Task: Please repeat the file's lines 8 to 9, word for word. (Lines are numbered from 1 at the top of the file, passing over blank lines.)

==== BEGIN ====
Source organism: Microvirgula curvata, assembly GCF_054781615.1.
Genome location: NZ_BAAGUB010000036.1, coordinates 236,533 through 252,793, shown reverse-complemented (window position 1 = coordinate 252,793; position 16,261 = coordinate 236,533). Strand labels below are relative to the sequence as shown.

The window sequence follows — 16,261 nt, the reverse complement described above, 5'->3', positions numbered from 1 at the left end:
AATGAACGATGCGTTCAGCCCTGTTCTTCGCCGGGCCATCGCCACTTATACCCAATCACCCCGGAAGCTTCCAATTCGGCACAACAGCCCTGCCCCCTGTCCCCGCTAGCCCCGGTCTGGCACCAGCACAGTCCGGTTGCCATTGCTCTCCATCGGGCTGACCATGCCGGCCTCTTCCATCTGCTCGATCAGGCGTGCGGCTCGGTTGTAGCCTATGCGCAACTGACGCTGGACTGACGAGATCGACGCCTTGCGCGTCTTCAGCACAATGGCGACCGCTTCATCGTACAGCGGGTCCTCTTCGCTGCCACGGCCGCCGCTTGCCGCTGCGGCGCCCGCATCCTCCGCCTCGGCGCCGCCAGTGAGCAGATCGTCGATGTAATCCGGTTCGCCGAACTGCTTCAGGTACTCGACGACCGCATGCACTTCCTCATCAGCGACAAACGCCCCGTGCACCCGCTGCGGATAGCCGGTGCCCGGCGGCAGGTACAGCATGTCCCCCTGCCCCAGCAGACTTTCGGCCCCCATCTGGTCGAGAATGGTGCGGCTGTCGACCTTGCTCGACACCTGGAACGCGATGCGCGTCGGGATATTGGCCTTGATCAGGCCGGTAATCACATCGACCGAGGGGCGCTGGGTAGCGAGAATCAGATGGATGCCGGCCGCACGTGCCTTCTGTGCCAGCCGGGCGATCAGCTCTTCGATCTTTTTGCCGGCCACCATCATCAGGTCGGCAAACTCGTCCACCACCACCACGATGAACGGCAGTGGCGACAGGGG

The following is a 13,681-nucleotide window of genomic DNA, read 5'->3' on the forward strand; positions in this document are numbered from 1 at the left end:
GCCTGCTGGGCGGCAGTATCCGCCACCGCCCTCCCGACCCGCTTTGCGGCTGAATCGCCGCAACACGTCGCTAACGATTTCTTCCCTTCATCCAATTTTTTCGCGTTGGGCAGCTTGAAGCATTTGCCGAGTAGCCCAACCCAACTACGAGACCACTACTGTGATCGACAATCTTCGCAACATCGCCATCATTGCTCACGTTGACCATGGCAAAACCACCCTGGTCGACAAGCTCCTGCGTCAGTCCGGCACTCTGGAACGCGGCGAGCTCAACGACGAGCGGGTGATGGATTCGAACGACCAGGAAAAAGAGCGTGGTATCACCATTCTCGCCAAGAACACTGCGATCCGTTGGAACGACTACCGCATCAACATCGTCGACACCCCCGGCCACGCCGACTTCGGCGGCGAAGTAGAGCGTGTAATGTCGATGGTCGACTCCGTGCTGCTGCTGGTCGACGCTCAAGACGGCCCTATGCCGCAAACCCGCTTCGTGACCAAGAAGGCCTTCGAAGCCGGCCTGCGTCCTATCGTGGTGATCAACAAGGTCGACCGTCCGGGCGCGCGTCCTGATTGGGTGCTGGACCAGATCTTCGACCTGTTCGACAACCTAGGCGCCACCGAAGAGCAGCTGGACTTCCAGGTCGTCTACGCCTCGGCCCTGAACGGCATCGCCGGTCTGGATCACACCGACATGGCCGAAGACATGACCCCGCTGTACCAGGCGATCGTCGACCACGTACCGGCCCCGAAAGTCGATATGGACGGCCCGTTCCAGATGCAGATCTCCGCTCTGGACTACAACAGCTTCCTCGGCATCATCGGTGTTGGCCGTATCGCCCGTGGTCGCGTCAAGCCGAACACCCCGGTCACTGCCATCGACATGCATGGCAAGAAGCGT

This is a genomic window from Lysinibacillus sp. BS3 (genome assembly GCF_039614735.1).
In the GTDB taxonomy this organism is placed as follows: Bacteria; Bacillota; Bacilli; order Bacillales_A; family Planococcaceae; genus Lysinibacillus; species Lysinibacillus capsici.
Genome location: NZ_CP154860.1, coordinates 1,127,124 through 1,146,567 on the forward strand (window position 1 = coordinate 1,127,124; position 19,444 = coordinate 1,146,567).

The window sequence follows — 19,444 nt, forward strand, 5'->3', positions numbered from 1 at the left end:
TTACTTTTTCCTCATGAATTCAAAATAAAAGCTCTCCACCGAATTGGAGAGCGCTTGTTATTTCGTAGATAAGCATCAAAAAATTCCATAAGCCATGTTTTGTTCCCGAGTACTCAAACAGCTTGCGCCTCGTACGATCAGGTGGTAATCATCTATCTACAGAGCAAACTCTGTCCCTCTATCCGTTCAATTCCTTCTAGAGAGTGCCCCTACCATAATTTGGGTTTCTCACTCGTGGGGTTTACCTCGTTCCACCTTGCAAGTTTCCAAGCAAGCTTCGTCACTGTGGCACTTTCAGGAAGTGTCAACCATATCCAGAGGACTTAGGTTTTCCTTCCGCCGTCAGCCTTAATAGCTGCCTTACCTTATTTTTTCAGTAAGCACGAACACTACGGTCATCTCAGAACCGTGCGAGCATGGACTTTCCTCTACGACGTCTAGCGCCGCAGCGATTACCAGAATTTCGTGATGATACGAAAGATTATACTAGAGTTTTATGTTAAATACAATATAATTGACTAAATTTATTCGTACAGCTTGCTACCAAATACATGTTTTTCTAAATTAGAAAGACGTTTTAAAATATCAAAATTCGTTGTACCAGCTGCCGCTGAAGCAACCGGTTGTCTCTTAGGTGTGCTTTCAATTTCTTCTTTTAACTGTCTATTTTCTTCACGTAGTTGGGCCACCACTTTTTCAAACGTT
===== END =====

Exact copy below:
In the GTDB taxonomy this organism is placed as follows: Bacteria; Bacillota; Bacilli; order Bacillales_A; family Planococcaceae; genus Lysinibacillus; species Lysinibacillus capsici.
Genome location: NZ_CP154860.1, coordinates 1,127,124 through 1,146,567 on the forward strand (window position 1 = coordinate 1,127,124; position 19,444 = coordinate 1,146,567).